But Balian is doing a roaring business on the Internet. He sells to Arabs, Americans and Europeans on palestinianpottery.com. And he continues to ship his hand-painted plates and tiles to Israelis who live as close as forty-five minutes away in Tel Aviv through armenianceramics.com -- a necessary change in URL's for Israelis who are unable to relate "Palestinian" with anything pleasant in their lives right now.
"I believe in peace. I believe in coexistence," Balian said. "I believe in the two-state solution. I have very good Israeli friends. But I'm very pessimistic right now."
That pessimism comes from a view that the leaders on both sides are playing games by playing with fire. The Palestinians say they can't do anything to stop the violence until Israel throws them a bone by accepting the Roadmap to Peace. Israel says it can't accept the Roadmap until Palestinian terrorism stops. The current joke around here is that newly appointed Palestinian Prime Minister Mahmoud Abbas is a man everyone wants to have in that position -- except the Palestinian people. On the streets of Gaza and the West Bank, Abbas is seen as a weak puppet of the Israelis and the Americans. And the Israelis continue to believe that Palestinian President Yasser Arafat continues to pull the strings behind the scenes, giving tacit approval to the militants to step up their pressure on Israel, and on his new rival in the Prime Minister's seat in Ramallah.
Abbas sat down with Hamas leaders this week in Gaza. He asked the militant Palestinian group to stop its attacks against Israelis. Hamas responded by planting a roadside bomb near an Israeli bus twenty-four hours later in the Jewish settlement of Netzarim. Ariel Sharon used the continuing attacks as a reason to postpone his trip to Washington to meet President Bush -- a few Israeli journalists joked that the ageing Israeli hawk didn't want to go anyway. And while everyone braced themselves for a harsh Israeli military retaliation to the "wave of terror," it never came. Ostensibly because Sharon wanted to give Abbas a chance to do something about it himself.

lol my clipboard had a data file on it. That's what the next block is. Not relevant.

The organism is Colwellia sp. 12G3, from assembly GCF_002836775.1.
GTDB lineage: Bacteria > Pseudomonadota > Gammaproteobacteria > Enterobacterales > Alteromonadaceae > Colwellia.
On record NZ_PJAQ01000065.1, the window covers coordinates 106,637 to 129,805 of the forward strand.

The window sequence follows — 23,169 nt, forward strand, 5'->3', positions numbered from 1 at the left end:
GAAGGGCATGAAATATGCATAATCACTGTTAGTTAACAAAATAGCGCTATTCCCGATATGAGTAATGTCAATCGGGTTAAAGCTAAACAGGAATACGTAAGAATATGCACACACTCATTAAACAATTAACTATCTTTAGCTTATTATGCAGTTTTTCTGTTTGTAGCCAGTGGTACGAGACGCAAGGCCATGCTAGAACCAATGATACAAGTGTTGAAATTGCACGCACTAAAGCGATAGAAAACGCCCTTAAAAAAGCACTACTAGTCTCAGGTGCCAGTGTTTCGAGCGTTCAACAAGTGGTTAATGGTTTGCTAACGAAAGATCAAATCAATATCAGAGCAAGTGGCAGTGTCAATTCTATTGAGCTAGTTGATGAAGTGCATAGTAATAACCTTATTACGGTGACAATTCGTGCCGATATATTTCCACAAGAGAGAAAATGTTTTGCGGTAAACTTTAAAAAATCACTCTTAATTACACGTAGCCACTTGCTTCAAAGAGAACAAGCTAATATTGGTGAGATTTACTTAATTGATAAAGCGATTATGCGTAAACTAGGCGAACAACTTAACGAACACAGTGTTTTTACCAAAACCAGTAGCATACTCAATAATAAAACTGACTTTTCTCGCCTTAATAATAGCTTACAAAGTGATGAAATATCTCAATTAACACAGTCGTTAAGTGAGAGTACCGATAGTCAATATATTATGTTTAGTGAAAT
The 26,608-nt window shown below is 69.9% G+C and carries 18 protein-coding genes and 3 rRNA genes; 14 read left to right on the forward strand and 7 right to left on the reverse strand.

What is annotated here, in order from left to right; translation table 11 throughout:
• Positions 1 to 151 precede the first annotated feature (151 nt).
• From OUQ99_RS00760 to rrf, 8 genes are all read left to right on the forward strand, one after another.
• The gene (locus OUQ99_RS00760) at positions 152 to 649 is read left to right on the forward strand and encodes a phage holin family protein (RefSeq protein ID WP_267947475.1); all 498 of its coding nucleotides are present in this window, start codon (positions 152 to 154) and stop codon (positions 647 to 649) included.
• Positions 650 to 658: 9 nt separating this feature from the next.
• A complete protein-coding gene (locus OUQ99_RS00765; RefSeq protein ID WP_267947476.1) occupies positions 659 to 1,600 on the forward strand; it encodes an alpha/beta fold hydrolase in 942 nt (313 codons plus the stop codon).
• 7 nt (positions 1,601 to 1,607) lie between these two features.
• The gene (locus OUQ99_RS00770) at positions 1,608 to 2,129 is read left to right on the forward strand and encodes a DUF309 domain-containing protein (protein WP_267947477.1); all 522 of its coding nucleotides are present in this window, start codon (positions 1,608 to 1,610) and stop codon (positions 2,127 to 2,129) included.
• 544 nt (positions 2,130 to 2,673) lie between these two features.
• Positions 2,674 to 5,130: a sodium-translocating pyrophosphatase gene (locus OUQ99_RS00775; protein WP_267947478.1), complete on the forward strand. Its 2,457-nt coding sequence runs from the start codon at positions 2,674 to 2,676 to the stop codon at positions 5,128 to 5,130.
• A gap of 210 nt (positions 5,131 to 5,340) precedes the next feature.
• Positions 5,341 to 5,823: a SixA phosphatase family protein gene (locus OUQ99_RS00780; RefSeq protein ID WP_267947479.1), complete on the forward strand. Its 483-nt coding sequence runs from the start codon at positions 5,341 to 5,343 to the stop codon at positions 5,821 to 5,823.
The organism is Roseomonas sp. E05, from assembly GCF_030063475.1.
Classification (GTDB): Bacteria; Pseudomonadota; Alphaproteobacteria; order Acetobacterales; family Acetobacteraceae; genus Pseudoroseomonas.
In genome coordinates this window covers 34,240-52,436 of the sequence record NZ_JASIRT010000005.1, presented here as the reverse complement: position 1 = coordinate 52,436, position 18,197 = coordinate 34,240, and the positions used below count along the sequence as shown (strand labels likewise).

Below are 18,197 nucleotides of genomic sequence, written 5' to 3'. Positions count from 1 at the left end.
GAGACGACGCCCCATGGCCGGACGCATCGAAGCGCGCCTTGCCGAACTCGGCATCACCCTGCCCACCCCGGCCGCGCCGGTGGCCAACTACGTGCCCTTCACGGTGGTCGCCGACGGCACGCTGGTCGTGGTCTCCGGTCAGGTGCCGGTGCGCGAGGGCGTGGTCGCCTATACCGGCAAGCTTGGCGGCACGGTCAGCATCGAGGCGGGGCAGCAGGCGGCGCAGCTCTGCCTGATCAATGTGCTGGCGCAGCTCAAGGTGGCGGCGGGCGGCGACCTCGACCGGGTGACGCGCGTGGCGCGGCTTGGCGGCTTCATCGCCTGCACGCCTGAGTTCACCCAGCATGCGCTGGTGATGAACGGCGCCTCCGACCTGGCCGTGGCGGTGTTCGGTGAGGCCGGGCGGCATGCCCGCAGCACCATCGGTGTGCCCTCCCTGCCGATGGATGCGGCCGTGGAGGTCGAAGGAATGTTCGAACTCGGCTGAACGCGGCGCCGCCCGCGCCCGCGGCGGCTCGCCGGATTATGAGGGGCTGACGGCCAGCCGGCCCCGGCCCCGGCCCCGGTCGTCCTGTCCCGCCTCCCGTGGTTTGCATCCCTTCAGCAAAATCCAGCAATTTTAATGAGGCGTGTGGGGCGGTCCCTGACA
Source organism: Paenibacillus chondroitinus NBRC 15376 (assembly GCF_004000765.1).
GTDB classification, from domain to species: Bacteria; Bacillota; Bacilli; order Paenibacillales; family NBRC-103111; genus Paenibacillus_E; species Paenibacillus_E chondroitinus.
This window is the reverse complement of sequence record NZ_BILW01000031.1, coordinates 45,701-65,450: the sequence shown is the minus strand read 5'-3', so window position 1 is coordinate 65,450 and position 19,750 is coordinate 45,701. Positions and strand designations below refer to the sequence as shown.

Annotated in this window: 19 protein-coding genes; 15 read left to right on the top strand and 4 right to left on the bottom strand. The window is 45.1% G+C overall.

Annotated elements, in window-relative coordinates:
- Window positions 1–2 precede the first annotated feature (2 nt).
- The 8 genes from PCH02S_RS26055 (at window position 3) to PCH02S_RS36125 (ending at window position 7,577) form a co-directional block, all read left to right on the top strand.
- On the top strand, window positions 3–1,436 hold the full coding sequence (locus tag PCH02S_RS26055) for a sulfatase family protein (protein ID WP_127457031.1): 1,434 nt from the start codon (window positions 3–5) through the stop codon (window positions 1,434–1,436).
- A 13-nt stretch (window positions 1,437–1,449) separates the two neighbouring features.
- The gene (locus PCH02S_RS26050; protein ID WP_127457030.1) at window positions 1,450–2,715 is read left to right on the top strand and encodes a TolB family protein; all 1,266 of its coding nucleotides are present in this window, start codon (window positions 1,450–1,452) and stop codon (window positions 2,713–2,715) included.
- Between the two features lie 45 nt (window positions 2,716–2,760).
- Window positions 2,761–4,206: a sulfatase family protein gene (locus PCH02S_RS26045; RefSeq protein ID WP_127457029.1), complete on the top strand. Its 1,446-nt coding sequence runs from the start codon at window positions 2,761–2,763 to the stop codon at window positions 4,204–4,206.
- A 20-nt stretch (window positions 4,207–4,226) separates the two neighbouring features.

But when it came for Abbas to try and "win the street" and make his first real public appearance in the Gaza town of Beit Hannoun, he was thwarted -- by Ariel Sharon. The Israeli Army has occupied Beit Hannoun on and off for months, trying to stop mortar attacks from that town against Israel. After Abbas met with Sharon in Jerusalem in mid-May, Israel pulled out of Beit Hannoun as a gesture of goodwill. But just hours before Abbas was to visit a few days later, Israeli tanks and bulldozers pulled right back into town. How was the new Palestinian leader supposed to rally people to his cause with the occupier's military hardware as a backdrop? And how can Abbas prove to Sharon that he can win the peace when Hamas' latest recruits continue to blow themselves up as close to innocent people as they can get, whether Israel eases its occupation or not?
It's a messy business, made even worse because everything on this small piece of the planet is somehow inextricably linked. Here, it's difficult to determine who is friend or foe, in the political arena, on the streets or at the entrances to shopping malls. Indeed many of the suicide bombers who succeeded in detonating their murderous load, were able to slip past tight security because they could easily disguise themselves -- as Israelis.